The lobby of the Center for the Fine Arts was filled with displays featuring information, games, music and colorful flags of various countries represented during this year’s International Fair.
When asked about what she thought about I-Fair, junior Cat Erickson said, “OMG, it is so LOL fantastic!”
Sophomore Tanvi Madhusudanan and junior Yumna Rathore spoke about AAINA’s booth, which featured designs with henna, which is used to dye skin, and a display of an auto rickshaw, a mode of transport widely used in South Asia. They also had a poster that compared various American actresses, actors and athletes to their South Asian counterparts. “We’re showing how different yet the same South Asia and the U.S. are…and we have cows as well,” Rathore said.
“Not real cows, but poster board cows,” Madhusudanan said.
Sophomore Regina Rosenbrock stood in front of International Club’s table, which had copies of I-Mag, the magazine featuring pictures and writing on this year’s theme for I-Fair. Rosenbrock said the theme of I-Shock, Culture Shock, was chosen at I-Formal last year as students voted for “Culture Shock.”
Co-president of Chinese Club senior Orit Buzali said their display was of a poster with pictures taken by Knox students in China, with most of them being from study abroad programs. Orit said the club holds events for Chinese festivals like New Years and exists mainly for Chinese students to have their culture represented and for other students to learn about Chinese culture.
Japanese Club had one of the most popular booths as students and Galesburg residents crowded around their display featuring the children’s game called kamizumo, roughly translated as “godly sumo wrestler.” On one end of their table, Japanese Club members instructed people on how to make the origami sumo wrestlers while the other end of table had rings set up for the sumo matches, made up of shoe boxes. Junior Melissa Sher said, “You tap the ends and the little origami sumo wrestlers will get closer and closer and closer and then they kind of grapple until one falls over and one is then vanquished.”
In reference to the Japanese Club display of a sumo wrestling game, Erickson said, “It’s so intense. It’s like camping.”
Sophomore Katie Miller said French Club wanted to have their board be interactive, so they had slips of paper with questions on French culture so that people could flip them up and see the answers. They could also look up well-known products in their respective regions, which were demonstrated on map in middle. French Club also had some information on the Besancon study abroad program.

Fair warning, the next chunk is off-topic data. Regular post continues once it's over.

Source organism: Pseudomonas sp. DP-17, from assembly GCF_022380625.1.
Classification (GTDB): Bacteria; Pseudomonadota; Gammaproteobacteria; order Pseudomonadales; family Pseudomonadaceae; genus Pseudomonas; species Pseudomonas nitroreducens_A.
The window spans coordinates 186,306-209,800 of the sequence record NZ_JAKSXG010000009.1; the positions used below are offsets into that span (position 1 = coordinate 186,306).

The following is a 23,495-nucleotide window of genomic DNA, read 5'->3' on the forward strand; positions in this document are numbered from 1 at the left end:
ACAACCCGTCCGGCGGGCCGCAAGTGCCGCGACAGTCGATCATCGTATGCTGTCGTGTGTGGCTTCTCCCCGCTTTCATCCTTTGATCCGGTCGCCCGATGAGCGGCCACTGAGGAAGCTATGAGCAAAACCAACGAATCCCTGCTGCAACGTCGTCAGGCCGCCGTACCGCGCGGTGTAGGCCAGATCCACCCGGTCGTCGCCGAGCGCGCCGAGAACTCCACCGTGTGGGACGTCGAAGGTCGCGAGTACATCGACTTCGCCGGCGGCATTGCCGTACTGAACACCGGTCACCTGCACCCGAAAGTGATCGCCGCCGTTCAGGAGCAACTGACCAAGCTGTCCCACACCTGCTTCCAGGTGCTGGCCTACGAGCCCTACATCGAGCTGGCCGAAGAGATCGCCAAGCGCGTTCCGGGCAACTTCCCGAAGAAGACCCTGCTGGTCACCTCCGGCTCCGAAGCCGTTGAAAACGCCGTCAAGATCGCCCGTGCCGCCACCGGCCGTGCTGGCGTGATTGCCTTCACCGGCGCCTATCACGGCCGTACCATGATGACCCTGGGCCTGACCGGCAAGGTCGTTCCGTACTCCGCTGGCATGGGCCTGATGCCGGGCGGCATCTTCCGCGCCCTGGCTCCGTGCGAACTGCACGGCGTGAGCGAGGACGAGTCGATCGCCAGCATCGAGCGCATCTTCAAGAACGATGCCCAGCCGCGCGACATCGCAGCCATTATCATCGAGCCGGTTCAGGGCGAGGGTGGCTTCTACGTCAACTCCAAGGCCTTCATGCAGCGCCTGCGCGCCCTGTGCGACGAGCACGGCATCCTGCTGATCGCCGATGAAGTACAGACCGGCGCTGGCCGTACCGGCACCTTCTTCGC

Kyla Tully, sophomore and co-founder of Belly Dance Club, said the members of the new club found each other because they each wanted to have different belly dance acts. On their table were belly dance costumes representing the regions of different music and movements that go with each genre. There was a red top representing Egypt, a Turkish costume in turquoise and a black tribal top. Speaking about the various costumes, Tully said, “Turkish is definitely a little more scandalous … They tend to do a lot more stuff with the skirt with the slit at the side.” Belly Dance Club will soon have meetings on Thursdays at 6 p.m. in the Fitness Center of Memorial Gym. Men and women are invited to join. Tully said that it is common to have male belly dancers, who can dance like women as well as men and have different body shapes.
Spanish Club had pictures of people who went abroad in Barcelona, Argentina and Peru, including a photo of cooked guinea pig called cuy in Cusco, Peru. Their display also featured Professor Fernando Gomez playing guitar. German Club also had music featured from their represented country. Their table had a laptop that played German band Tokio Hotel, and they also had face paint to paint Germany’s flag and gummi bears from Haribo, a German company.
Harambee had five flags representing people who were from African countries such as Ghana, Burkina Faso and Nigeria as well as random facts about Africa. When asked about what their club does, Harambee secretary sophomore Dzifa Penty said, “We try to educate people about Africa and we kind of talk more about stuff they don’t know about Africa. I think that’s a different perception from what you see on TV. It’s not all about AIDs and poverty. We have beautiful culture. We want people to be aware of that.”
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